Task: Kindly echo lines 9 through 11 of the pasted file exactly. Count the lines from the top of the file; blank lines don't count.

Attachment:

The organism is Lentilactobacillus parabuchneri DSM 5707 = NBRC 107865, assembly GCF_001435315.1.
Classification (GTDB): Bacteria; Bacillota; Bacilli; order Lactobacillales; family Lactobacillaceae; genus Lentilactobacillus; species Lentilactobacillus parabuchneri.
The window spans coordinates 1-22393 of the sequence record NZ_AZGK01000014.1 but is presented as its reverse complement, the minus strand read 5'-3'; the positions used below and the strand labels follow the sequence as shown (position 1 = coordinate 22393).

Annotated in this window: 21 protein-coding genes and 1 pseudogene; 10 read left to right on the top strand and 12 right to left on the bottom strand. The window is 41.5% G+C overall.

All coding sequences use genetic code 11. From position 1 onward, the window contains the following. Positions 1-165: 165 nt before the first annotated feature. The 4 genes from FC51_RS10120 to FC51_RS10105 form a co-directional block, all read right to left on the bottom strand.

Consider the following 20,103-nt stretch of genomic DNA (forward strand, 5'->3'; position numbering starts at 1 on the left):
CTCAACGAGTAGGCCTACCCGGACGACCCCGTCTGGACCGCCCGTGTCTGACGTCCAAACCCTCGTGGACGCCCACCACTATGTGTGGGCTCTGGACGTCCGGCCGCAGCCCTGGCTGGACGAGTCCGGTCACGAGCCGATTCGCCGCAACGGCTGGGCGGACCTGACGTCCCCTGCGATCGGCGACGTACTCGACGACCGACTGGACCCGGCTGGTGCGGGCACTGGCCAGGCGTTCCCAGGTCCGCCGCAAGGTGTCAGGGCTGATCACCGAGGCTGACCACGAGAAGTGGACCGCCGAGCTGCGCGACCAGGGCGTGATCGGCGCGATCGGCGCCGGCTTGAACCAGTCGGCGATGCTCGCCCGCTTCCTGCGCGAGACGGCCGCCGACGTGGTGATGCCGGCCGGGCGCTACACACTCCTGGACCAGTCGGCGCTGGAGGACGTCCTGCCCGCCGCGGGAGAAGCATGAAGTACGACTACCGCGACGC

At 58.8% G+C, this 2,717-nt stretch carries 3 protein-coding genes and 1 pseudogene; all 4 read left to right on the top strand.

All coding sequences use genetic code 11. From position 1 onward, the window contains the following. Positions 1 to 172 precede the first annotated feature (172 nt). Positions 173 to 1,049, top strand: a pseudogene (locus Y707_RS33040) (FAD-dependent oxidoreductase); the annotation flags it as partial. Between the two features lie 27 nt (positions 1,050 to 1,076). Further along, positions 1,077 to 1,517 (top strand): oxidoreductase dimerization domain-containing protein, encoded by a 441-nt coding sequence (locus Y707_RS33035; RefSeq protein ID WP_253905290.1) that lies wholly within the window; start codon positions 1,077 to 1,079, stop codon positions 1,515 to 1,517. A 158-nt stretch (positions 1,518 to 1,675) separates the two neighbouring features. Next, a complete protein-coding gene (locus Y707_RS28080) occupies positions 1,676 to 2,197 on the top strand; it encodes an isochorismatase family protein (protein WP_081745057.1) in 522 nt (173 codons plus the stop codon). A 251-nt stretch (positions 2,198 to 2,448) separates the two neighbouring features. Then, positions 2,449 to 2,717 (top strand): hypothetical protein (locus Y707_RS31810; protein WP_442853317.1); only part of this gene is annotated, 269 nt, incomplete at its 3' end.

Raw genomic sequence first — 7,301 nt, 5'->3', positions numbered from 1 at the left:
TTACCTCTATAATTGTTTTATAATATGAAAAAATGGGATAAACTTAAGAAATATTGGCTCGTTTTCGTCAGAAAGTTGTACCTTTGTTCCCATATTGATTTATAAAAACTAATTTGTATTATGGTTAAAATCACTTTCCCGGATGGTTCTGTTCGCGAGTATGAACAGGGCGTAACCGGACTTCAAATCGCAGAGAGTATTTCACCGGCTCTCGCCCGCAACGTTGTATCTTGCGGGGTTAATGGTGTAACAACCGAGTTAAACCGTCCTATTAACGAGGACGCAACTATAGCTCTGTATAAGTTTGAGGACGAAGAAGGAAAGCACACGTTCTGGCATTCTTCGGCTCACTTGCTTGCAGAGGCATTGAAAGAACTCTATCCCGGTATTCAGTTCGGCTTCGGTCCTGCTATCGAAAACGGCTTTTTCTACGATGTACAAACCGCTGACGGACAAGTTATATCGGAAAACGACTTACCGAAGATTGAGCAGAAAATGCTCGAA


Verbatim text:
All coding sequences use genetic code 11. From position 1 onward, the window contains the following. Positions 1 to 172 precede the first annotated feature (172 nt). Positions 173 to 1,049, top strand: a pseudogene (locus Y707_RS33040) (FAD-dependent oxidoreductase); the annotation flags it as partial. Between the two features lie 27 nt (positions 1,050 to 1,076). Further along, positions 1,077 to 1,517 (top strand): oxidoreductase dimerization domain-containing protein, encoded by a 441-nt coding sequence (locus Y707_RS33035; RefSeq protein ID WP_253905290.1) that lies wholly within the window; start codon positions 1,077 to 1,079, stop codon positions 1,515 to 1,517. A 158-nt stretch (positions 1,518 to 1,675) separates the two neighbouring features. Next, a complete protein-coding gene (locus Y707_RS28080) occupies positions 1,676 to 2,197 on the top strand; it encodes an isochorismatase family protein (protein WP_081745057.1) in 522 nt (173 codons plus the stop codon). A 251-nt stretch (positions 2,198 to 2,448) separates the two neighbouring features. Then, positions 2,449 to 2,717 (top strand): hypothetical protein (locus Y707_RS31810; protein WP_442853317.1); only part of this gene is annotated, 269 nt, incomplete at its 3' end.

Raw genomic sequence first — 7,301 nt, 5'->3', positions numbered from 1 at the left:
TTACCTCTATAATTGTTTTATAATATGAAAAAATGGGATAAACTTAAGAAATATTGGCTCGTTTTCGTCAGAAAGTTGTACCTTTGTTCCCATATTGATTTATAAAAACTAATTTGTATTATGGTTAAAATCACTTTCCCGGATGGTTCTGTTCGCGAGTATGAACAGGGCGTAACCGGACTTCAAATCGCAGAGAGTATTTCACCGGCTCTCGCCCGCAACGTTGTATCTTGCGGGGTTAATGGTGTAACAACCGAGTTAAACCGTCCTATTAACGAGGACGCAACTATAGCTCTGTATAAGTTTGAGGACGAAGAAGGAAAGCACACGTTCTGGCATTCTTCGGCTCACTTGCTTGCAGAGGCATTGAAAGAACTCTATCCCGGTATTCAGTTCGGCTTCGGTCCTGCTATCGAAAACGGCTTTTTCTACGATGTACAAACCGCTGACGGACAAGTTATATCGGAAAACGACTTACCGAAGATTGAGCAGAAAATGCTCGAA